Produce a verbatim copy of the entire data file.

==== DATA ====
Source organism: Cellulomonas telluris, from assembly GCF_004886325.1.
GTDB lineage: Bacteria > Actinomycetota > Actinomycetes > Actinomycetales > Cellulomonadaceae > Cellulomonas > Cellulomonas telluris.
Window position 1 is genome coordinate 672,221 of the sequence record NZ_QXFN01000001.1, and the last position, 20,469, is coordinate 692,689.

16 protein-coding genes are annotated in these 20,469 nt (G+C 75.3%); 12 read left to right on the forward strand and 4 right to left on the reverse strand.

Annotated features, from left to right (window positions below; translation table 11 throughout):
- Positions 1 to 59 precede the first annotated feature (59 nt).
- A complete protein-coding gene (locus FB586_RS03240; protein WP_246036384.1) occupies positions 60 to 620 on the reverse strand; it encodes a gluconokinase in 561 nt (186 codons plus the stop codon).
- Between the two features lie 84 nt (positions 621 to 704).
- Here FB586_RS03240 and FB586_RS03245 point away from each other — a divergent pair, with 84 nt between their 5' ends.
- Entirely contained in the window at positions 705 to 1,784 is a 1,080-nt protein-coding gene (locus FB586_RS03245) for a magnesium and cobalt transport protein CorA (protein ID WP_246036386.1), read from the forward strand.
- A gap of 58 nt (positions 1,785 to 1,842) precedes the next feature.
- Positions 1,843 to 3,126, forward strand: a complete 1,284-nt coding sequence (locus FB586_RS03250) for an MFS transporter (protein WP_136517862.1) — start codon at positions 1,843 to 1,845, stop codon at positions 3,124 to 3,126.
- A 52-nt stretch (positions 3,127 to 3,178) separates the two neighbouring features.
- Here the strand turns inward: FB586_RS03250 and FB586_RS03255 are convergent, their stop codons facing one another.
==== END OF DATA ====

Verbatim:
Source organism: Cellulomonas telluris, from assembly GCF_004886325.1.
GTDB lineage: Bacteria > Actinomycetota > Actinomycetes > Actinomycetales > Cellulomonadaceae > Cellulomonas > Cellulomonas telluris.
Window position 1 is genome coordinate 672,221 of the sequence record NZ_QXFN01000001.1, and the last position, 20,469, is coordinate 692,689.

16 protein-coding genes are annotated in these 20,469 nt (G+C 75.3%); 12 read left to right on the forward strand and 4 right to left on the reverse strand.

Annotated features, from left to right (window positions below; translation table 11 throughout):
- Positions 1 to 59 precede the first annotated feature (59 nt).
- A complete protein-coding gene (locus FB586_RS03240; protein WP_246036384.1) occupies positions 60 to 620 on the reverse strand; it encodes a gluconokinase in 561 nt (186 codons plus the stop codon).
- Between the two features lie 84 nt (positions 621 to 704).
- Here FB586_RS03240 and FB586_RS03245 point away from each other — a divergent pair, with 84 nt between their 5' ends.
- Entirely contained in the window at positions 705 to 1,784 is a 1,080-nt protein-coding gene (locus FB586_RS03245) for a magnesium and cobalt transport protein CorA (protein ID WP_246036386.1), read from the forward strand.
- A gap of 58 nt (positions 1,785 to 1,842) precedes the next feature.
- Positions 1,843 to 3,126, forward strand: a complete 1,284-nt coding sequence (locus FB586_RS03250) for an MFS transporter (protein WP_136517862.1) — start codon at positions 1,843 to 1,845, stop codon at positions 3,124 to 3,126.
- A 52-nt stretch (positions 3,127 to 3,178) separates the two neighbouring features.
- Here the strand turns inward: FB586_RS03250 and FB586_RS03255 are convergent, their stop codons facing one another.